Will no win no fee reforms lead to job losses?

A law firm in Birmingham recently claimed that hundreds of jobs could be lost in the West Midlands if the no win no fee reform plans go ahead. 

DBS Law personal injury solicitors say that income for the industry could be reduced by as much as 25% and job losses would doubtless ensue.

Davy Bal, a director of the firm, has now written to local MPs asking them to pressure the coalition to reverse its decision.

In his letter, he explained that many Birmingham voters rely on the no win no fee system to obtain justice. He also pointed out that the region employs around 4,000 solicitors, plus many more administrative staff, and a lot of them could be made redundant if the reforms go ahead.

Richard O’Brien, a spokesman for DBS Law, said the no win no fee system has gone a long way to ensuring safety in the workplace and on our roads. If access to justice is reduced, local authorities could cut corners and more accidents will occur.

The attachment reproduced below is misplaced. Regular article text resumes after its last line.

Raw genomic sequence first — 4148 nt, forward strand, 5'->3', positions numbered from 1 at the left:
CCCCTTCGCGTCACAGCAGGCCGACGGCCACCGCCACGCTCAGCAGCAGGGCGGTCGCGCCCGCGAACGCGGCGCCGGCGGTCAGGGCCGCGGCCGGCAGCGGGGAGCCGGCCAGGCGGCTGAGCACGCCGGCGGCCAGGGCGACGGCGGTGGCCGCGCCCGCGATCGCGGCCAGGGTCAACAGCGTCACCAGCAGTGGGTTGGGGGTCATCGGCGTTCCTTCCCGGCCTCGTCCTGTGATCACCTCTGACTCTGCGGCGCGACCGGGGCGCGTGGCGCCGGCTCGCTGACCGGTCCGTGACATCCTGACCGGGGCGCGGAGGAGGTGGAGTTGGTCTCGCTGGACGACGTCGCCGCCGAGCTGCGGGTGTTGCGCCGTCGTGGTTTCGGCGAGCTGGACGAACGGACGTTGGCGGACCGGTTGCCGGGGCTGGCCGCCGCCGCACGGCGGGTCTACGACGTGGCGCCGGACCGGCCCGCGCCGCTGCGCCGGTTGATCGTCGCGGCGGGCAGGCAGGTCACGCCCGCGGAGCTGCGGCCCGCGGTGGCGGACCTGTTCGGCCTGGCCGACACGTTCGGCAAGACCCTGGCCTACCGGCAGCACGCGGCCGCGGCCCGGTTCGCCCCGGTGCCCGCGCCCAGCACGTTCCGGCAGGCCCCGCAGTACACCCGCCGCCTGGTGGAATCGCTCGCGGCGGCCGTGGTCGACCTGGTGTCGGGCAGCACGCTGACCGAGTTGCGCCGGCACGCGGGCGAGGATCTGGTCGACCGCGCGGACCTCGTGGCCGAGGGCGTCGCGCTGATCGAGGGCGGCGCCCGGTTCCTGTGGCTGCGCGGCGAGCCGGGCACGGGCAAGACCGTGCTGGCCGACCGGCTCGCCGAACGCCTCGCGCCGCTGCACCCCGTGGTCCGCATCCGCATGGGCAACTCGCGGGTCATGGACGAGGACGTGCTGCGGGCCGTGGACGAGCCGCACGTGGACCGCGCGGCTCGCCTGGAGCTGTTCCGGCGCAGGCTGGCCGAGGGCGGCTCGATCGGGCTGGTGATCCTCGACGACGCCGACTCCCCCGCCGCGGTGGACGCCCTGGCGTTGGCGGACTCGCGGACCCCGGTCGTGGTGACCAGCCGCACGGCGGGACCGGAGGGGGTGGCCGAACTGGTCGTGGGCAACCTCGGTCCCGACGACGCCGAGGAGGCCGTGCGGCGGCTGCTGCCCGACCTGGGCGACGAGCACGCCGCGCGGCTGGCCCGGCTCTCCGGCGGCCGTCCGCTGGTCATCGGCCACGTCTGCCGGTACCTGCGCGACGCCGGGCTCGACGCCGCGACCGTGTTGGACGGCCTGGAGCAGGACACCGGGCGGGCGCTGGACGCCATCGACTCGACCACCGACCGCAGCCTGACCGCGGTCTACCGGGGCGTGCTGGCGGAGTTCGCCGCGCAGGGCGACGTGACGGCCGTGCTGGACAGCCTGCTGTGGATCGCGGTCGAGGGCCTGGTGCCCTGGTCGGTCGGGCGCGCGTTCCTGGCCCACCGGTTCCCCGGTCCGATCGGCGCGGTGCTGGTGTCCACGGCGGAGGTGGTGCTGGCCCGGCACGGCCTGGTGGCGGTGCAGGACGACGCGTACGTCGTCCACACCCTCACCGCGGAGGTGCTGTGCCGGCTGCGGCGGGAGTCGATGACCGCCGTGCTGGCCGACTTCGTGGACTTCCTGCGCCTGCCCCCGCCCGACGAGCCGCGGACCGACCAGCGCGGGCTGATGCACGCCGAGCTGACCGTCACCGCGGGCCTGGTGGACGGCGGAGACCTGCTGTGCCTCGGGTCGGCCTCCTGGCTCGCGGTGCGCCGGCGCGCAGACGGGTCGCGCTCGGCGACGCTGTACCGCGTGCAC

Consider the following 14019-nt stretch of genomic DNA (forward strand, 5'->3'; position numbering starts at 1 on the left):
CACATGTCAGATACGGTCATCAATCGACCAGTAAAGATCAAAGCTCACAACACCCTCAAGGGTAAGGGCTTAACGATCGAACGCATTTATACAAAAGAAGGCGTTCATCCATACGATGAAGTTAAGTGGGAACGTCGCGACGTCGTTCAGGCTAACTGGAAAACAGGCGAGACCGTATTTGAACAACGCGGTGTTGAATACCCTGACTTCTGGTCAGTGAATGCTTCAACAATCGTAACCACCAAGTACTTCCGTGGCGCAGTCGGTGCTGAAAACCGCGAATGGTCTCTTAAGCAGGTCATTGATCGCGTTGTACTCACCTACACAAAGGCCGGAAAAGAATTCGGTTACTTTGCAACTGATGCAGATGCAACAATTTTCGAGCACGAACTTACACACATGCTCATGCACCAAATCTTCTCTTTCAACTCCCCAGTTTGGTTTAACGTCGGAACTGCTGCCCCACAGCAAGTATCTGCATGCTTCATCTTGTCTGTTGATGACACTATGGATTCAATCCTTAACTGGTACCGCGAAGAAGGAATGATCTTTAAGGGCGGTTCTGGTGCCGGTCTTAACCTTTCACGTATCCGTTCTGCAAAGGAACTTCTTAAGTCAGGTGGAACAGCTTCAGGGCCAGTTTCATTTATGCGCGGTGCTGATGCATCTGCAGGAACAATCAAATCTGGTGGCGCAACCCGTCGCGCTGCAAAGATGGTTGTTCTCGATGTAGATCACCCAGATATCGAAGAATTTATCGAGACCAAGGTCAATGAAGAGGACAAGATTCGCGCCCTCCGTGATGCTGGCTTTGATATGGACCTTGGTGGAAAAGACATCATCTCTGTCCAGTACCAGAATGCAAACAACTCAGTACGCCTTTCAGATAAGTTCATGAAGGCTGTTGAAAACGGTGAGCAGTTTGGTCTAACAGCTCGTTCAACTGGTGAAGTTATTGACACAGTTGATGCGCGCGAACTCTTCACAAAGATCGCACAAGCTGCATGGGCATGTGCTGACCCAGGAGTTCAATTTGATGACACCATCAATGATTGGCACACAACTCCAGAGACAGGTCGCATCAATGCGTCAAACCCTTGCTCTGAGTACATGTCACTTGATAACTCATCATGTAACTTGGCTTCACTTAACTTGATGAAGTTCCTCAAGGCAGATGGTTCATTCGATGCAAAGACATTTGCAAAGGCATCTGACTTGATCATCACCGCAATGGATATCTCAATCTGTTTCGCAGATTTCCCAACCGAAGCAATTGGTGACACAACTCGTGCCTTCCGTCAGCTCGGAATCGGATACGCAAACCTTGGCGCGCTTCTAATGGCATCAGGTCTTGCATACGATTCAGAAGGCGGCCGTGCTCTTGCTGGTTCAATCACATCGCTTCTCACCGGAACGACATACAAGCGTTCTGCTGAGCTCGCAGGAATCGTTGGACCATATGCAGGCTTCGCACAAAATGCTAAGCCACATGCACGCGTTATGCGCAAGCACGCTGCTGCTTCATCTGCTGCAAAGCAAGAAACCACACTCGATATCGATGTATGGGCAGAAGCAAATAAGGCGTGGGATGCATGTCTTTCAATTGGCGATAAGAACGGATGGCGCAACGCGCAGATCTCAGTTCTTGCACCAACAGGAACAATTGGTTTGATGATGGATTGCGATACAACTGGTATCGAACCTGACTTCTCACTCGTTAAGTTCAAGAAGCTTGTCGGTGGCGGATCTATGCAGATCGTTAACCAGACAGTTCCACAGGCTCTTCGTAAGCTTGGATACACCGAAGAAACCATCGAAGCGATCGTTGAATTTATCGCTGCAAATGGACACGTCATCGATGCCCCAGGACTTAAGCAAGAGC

The government intends to change the law so that personal injury lawyers acting in no win no fee cases receive their “win” fee from the personal injury compensation awarded to the claimant. Currently, they receive a success fee, which is charged to the defendant, but the government feels this system does not encourage claimants or solicitors to keep their costs down because the client has a guarantee that he will not be liable for the costs.

A report from Lord Justice Jackson last year warned that fees were spiralling out of control and in some cases lawyers were receiving fees ten time higher than the compensation awarded to their clients.

Legal fees cost the NHS nearly half a billion pounds every year. In 2008-09, it paid £312 million in compensation and an additional £456 million for legal costs.






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